Here’s the latest reader question, along with my reply!
Tim asks: My wife and I are planning to buy a large used SUV that needs to satisfy the following criteria: 1. We need a vehicle that can accommodate large cargo space for potentially long range travel at short notice.
2. We have a dog and 3 cats that we would need to take with us.
3. We need a vehicle that we may need to take off-road, so 4 wheel drive is essential (in addition to it handling snow and other bad weather conditions).
4. We need a vehicle that is reliable and is unlikely to break suddenly.
5. The vehicle should be one that federal agencies or police use to increase its “intimidation” characteristics and reduce its profile (which is why we also want it to be dark gray or black).
6. We don’t want to spend more than 25K, ideally even less than 20K.
7. We don’t want a vehicle with too much mileage, but what the cutoff should be, we don’t know (I was thinking 100K miles max, but I’m guessing).
8. We plan to buy the vehicle on an online car buying site with delivery (delivery doesn’t need to be free).
9. Extreme towing capabilities are not a factor (I have a BMW 530i with 191K miles on it, but I doubt I will be towing it).
10. We don’t want any 1984 style technology in the car.
11. We don’t care about fancy features (e.g. audio systems), but safety is very important.
Based on these characteristics and my research, we narrowed the vehicle to the Ford Expedition, GMC Yukon and Chevy Tahoe. The Chevy Suburban doesn’t fit into my garage, so we eliminated that one. I’m leaning toward the Ford Expedition primarily because it has better performance (from my understanding) and larger cargo space than the other two; and also lower rollover risk and generally higher safety ratings.
I’m seeing contradictory reliability reports. On one site, the Chevy Tahoe 2015 and GMC Yukon 2015 had significant reliability issues. Based on this information, can you make any recommendations on:
1. The best vehicle matching these characteristics.
2. The year range of the vehicles I should be looking for (e.g. do I target older vehicles from 2010 and earlier or try vehicles from 5 years ago).
3. The maximum number of miles I should consider.
4. Whether I should consider number of accidents or owners as a relevant factor.
5. Any other considerations I should make. Thank you in advance for your assistance! You can look for my donation as your site is very informative!
My reply: While I think the Tahoe is a fine vehicle, generally (and would be my preference vs. the Expedition, all else being equal, because of the Chevy’s superior-in-my-view OHV pushrod V8 vs. the Ford’s turbocharged OHC V6) I would like to suggest a Toyota Sequoia or LandCruiser. While not used by the federales, these things have the virtues of being Toyotas and are incredibly over-engineered/hard-to-hurt and conservatively engineered. If you find one with 100k on the odometer that hasn’t been abused it ought to be reliable for another 150k. These are just great rigs; ask anyone who owns one.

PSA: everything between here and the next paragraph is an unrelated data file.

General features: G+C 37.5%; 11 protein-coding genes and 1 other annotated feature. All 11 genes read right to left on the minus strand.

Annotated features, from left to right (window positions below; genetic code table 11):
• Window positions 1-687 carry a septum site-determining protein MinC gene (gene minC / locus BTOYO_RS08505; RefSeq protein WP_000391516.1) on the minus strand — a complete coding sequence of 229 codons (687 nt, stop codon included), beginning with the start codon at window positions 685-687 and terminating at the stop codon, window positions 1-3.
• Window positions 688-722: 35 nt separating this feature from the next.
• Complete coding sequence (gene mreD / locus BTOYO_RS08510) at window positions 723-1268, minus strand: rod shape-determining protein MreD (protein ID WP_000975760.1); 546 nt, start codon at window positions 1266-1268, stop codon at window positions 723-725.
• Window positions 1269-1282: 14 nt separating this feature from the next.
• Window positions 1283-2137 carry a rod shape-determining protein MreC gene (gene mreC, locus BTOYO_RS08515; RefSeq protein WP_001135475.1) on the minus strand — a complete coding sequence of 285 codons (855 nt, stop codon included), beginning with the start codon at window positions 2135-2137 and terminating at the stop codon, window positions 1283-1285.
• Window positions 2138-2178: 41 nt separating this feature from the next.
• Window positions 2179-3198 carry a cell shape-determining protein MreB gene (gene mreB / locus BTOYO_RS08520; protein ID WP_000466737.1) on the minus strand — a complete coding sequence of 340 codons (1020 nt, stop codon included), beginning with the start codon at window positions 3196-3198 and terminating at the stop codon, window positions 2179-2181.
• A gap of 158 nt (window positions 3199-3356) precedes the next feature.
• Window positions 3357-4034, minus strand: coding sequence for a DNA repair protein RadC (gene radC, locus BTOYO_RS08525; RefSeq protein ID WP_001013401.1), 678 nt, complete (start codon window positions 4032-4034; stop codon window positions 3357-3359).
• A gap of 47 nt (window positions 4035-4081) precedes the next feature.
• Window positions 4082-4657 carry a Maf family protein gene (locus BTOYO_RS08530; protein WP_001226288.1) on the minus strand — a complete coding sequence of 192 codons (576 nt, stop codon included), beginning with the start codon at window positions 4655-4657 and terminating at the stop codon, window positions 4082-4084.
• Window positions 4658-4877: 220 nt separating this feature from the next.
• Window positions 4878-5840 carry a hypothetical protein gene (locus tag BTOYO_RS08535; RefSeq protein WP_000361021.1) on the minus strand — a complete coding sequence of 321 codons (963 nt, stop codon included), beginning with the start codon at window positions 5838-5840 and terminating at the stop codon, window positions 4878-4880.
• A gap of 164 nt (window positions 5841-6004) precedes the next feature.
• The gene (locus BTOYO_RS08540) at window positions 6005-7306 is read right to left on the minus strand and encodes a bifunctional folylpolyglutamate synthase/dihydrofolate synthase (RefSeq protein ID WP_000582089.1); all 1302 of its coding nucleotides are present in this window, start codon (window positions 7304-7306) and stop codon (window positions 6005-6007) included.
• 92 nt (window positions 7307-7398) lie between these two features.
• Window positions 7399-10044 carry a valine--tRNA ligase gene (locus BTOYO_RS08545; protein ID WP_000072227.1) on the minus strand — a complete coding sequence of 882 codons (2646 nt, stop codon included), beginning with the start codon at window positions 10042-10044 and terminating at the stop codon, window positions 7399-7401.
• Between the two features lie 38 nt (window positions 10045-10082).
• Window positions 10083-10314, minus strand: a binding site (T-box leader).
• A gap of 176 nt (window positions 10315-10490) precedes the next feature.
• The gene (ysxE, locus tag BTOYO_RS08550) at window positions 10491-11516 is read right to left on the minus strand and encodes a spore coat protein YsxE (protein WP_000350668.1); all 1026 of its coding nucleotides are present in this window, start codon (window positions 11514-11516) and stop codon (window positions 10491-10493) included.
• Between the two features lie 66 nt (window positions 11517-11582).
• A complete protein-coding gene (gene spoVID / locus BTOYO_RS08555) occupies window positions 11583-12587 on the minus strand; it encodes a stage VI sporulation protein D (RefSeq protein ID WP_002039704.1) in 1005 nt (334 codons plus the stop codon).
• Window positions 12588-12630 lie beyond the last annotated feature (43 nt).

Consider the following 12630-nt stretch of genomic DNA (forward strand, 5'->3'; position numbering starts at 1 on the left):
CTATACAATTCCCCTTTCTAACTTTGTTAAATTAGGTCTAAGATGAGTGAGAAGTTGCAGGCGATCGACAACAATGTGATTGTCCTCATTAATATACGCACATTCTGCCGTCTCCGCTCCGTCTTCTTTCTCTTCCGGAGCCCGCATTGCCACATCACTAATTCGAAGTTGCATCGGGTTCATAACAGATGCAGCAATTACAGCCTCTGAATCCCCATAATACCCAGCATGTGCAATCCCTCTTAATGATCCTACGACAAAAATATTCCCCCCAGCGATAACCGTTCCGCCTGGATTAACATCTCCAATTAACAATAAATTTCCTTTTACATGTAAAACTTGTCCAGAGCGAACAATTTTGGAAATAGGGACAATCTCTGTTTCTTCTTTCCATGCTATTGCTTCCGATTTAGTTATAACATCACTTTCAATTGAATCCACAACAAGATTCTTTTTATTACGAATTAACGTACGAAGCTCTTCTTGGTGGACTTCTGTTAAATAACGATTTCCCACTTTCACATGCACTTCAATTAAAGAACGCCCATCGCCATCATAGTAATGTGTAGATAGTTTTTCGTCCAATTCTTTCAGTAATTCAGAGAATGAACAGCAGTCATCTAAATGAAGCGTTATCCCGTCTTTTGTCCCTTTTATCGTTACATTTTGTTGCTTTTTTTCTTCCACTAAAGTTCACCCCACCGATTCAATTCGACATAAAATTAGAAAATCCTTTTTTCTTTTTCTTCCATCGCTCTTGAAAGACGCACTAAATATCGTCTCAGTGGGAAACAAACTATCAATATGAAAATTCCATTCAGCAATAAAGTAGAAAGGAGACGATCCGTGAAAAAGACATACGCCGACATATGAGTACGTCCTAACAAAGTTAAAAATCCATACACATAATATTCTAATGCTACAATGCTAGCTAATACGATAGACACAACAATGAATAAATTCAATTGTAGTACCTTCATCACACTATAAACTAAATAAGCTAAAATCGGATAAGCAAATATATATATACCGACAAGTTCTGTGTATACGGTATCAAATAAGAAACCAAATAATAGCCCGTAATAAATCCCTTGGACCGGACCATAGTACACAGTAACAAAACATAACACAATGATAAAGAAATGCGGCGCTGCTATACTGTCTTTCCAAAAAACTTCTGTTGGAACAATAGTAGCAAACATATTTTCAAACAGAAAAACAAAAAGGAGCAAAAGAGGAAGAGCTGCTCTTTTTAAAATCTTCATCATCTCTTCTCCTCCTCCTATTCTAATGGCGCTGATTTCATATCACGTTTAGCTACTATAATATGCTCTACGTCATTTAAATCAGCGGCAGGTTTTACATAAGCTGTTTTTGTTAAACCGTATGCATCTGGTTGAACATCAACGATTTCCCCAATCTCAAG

The downside is people know about these virtues and the price is apt to be high.
I know the Suburban is too large for the garage, so the following will run afoul of that criteria, but I also would like to suggest looking for an Excursion. These will meet all your other criteria, including the federale criteria. They were sold with gas and diesel engines and without the garbage that afflicts later-model vehicles, including the twice-turbo’d V6 “EcoBoost” late model Expedition. The diesel Excursion can burn any type of diesel, too – including biodiesel/waste vegetable oil (WVO), another huge virtue.
Failing all that, I’d still go with the Tahoe because of its drivetrain. The Chevy LS V8 is a generally sound, stout engine and GM makes a better (more durable) transmission. The engine has been in circulation for decades (unlike the Ford’s engine) and so service parts are readily available, too. The older, the better – as it will have fewer electronic failure points. Don’t turn away one with high miles, if it has been well-treated and especially if it has a sound frame (don’t sweat superficial exterior panel rust). Even if it has a tired engine (or transmission) if the rig itself is in good shape and the price is right, it could be well worth buying it and installing a sound rebuilt/good condition used engine (or transmission).
Once you’ve found a solid one, it can and should last for 10-15 years at least and even longer if you care for it well and can avoid exposing it to road salt. Most of all, try to keep it under cover when not in use as sitting outside in the weather is really hard on any vehicle.
PS: Wild card: The Nissan Armada. It could meet your needs and these are also considered pretty solid if a bit less refined than the others. I wouldn’t turn it down if I found a good deal on a nice one
Thanks for the kind words – and support!
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